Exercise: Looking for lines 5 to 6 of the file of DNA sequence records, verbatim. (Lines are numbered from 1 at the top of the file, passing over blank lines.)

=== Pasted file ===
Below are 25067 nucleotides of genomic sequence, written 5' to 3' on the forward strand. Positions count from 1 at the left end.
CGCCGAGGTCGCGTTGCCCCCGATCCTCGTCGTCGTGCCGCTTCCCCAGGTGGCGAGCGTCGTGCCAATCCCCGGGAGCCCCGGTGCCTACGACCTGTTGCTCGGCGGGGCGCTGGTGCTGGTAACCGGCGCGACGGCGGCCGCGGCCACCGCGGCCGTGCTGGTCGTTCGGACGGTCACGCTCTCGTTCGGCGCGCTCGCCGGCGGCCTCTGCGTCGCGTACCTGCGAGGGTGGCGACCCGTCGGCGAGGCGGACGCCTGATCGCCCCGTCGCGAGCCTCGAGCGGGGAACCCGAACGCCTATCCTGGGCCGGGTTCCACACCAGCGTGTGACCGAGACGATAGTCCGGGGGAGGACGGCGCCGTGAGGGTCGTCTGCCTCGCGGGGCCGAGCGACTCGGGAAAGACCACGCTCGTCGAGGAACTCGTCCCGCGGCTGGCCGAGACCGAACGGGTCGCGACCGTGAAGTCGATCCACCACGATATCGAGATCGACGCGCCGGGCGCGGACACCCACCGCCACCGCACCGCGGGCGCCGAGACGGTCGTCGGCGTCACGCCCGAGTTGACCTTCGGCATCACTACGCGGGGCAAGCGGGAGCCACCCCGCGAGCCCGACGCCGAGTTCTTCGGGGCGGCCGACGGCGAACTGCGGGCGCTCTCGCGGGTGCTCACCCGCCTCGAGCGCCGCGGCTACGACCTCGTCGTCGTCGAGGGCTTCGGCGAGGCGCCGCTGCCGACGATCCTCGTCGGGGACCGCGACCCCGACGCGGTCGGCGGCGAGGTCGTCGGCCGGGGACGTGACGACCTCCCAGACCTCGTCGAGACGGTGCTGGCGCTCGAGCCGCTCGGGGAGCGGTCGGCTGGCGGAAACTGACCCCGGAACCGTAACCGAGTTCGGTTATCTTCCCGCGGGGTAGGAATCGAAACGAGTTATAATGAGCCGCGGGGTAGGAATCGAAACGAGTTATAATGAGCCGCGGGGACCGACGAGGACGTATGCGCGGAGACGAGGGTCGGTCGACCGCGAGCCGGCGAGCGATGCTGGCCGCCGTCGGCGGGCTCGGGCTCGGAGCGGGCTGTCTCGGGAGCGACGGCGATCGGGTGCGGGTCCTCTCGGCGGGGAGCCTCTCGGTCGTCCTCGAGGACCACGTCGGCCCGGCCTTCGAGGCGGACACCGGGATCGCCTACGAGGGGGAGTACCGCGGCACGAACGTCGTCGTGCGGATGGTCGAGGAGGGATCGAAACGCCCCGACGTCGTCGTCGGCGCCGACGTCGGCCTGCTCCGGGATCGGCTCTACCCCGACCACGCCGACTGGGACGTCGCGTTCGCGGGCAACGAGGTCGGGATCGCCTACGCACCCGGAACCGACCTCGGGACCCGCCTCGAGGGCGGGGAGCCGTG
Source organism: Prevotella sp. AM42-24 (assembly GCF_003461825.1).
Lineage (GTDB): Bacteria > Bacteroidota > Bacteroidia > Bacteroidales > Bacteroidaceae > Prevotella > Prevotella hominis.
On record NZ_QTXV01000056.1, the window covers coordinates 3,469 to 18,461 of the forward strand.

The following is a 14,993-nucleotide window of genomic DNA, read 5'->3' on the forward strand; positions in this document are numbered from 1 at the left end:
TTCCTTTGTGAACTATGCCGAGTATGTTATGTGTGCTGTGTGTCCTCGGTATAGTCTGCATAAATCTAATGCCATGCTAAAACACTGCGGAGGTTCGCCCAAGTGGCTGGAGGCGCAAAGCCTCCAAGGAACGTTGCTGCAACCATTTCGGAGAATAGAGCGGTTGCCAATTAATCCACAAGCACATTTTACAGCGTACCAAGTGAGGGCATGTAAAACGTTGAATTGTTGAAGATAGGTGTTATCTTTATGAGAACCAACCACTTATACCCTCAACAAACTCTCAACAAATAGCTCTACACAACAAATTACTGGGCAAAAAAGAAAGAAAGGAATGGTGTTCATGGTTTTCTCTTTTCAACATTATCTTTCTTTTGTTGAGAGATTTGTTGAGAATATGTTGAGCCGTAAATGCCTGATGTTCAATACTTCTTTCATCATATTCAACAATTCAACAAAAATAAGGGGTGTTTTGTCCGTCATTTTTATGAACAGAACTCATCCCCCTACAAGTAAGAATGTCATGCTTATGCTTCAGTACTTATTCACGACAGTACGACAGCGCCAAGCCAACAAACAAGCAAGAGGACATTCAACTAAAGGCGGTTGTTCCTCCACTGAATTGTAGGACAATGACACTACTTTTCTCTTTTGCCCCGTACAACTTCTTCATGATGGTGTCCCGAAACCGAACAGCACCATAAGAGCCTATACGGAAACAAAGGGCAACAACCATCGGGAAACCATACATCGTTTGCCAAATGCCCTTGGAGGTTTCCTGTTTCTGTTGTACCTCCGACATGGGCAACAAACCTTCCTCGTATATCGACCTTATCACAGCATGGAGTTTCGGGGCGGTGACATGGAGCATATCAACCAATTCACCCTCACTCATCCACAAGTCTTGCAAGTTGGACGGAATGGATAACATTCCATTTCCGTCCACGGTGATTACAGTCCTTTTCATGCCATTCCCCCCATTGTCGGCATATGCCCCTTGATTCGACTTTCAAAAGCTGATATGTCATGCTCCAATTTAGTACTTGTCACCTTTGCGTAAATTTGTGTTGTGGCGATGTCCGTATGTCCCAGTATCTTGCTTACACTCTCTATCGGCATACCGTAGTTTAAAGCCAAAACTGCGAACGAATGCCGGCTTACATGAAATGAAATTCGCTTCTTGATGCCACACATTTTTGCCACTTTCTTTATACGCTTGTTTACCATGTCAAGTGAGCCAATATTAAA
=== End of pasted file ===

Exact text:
On record NZ_QTXV01000056.1, the window covers coordinates 3,469 to 18,461 of the forward strand.

The following is a 14,993-nucleotide window of genomic DNA, read 5'->3' on the forward strand; positions in this document are numbered from 1 at the left end: